I have previously written about water scarcity, and the Platte River. Today, I want to write just a little about a large man-made lake in Nebraska that serves to impound water from the North Platte river for use by farmers in my old stomping grounds and also to provide water for the river birds of the Big Bend reach of the Platte. An impoundment like this drives environmental purists crazy, but I am a firm believer in these types of reservoirs.
Indeed, the tragedy is that in wet years like this one, we lack the capacity to capture even more water and instead allow the flows to pass through Nebraska unused by man, foregoing the beneficial uses that could be derived from the additional storage of high flows. The Platte River is now a regulated river, and there is no turning back to the “mile wide and inch deep” river of presettlement days.
Lake McConaughy is a reservoir on the North Platte River. It is located 9 miles north of Ogallala, Nebraska, near U.S. Highway 26 and Nebraska Highway 61. It is near the Colorado border, in the Moutain Time zone. When full, the reservoir has a capacity of 1,740,000 acre feet, it covers 35,700 acres and has 76 miles of shoreline (much of it beautiful white sand), making it the largest reservoir in Nebraska.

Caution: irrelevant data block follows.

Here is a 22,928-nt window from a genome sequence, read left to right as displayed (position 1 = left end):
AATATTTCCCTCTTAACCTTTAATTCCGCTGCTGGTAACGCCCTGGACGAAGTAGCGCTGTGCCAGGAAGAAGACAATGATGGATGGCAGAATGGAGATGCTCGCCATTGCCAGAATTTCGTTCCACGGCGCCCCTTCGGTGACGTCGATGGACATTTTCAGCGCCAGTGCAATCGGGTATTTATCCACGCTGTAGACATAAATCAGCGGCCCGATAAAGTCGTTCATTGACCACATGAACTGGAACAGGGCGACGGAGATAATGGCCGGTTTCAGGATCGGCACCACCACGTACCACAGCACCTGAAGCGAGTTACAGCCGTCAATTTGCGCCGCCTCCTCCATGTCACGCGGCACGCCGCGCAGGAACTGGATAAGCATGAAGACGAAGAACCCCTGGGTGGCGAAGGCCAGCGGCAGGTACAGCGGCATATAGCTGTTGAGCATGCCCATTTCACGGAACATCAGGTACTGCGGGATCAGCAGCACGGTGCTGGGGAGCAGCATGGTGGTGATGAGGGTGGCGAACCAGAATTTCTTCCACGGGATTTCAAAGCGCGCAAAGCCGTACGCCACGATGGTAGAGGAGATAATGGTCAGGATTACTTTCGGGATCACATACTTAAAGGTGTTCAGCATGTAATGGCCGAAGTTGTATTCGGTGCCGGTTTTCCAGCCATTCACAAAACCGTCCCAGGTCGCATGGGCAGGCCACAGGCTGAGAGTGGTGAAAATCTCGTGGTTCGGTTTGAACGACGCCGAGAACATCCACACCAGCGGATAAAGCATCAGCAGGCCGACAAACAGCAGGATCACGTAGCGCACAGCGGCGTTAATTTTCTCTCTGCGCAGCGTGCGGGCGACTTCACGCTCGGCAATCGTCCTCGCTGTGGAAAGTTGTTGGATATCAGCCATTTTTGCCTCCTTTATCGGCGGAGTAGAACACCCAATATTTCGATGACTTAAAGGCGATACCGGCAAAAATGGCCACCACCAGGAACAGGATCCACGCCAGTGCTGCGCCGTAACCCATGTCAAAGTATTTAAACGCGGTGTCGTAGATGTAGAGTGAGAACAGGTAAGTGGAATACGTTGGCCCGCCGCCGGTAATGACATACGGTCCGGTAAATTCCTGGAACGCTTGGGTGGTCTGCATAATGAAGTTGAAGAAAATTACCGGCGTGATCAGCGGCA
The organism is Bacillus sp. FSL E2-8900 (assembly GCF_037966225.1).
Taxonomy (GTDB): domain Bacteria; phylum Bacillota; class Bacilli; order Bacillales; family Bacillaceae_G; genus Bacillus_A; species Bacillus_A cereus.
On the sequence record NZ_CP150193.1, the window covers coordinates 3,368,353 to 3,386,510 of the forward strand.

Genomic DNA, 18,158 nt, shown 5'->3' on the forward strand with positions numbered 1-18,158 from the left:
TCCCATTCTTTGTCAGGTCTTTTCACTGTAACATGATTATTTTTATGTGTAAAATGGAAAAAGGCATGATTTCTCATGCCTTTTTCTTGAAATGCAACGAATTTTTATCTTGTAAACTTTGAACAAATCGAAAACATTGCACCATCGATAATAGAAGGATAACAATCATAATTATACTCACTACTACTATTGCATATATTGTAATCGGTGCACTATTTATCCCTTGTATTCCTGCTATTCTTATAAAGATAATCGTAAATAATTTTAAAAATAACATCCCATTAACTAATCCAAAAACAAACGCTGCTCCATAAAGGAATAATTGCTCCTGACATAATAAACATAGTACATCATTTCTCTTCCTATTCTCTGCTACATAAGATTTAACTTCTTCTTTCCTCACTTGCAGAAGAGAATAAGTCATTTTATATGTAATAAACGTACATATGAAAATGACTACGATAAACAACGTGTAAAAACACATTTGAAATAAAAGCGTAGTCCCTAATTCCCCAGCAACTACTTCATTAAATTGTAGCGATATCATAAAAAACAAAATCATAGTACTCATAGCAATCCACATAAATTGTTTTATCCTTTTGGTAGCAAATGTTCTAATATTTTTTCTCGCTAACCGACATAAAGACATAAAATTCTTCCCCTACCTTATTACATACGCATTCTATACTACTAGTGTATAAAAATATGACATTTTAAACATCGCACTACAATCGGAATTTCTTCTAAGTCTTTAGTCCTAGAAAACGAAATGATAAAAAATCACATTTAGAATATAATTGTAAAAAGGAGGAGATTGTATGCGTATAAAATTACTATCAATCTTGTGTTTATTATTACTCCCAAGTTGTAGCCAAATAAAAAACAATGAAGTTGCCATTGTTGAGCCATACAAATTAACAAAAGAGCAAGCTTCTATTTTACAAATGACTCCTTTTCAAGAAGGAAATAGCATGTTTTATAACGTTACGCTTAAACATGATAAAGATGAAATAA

Lake McConaughy was constructed to store water for irrigation for the Tri-County, later renamed Central Nebraska Public Power and Irrigation District (CNPPID), hydro-irrigation project. It brings the water about 115 miles down to the central Platte valley near Lexington via a unique system that uses the Platte River and large scenic dirt canals that are carved into and snake through the hills. CNPPID, a political subdivision of the State of Nebraska, owns and operates the dam and reservoir and an associated hydroplant below the dam. The headquarters of Tri-County is in Holdrege, Nebraska, not far from Lexington.
The good news this year is that Big Mac is nearly full from all the late rain and the late snow fall that took place upstream in Wyoming. Algis Laukaitis, Lake McConaughy could be full in less than three weeks, JournalStar (June 2, 2015). May it continue to be so.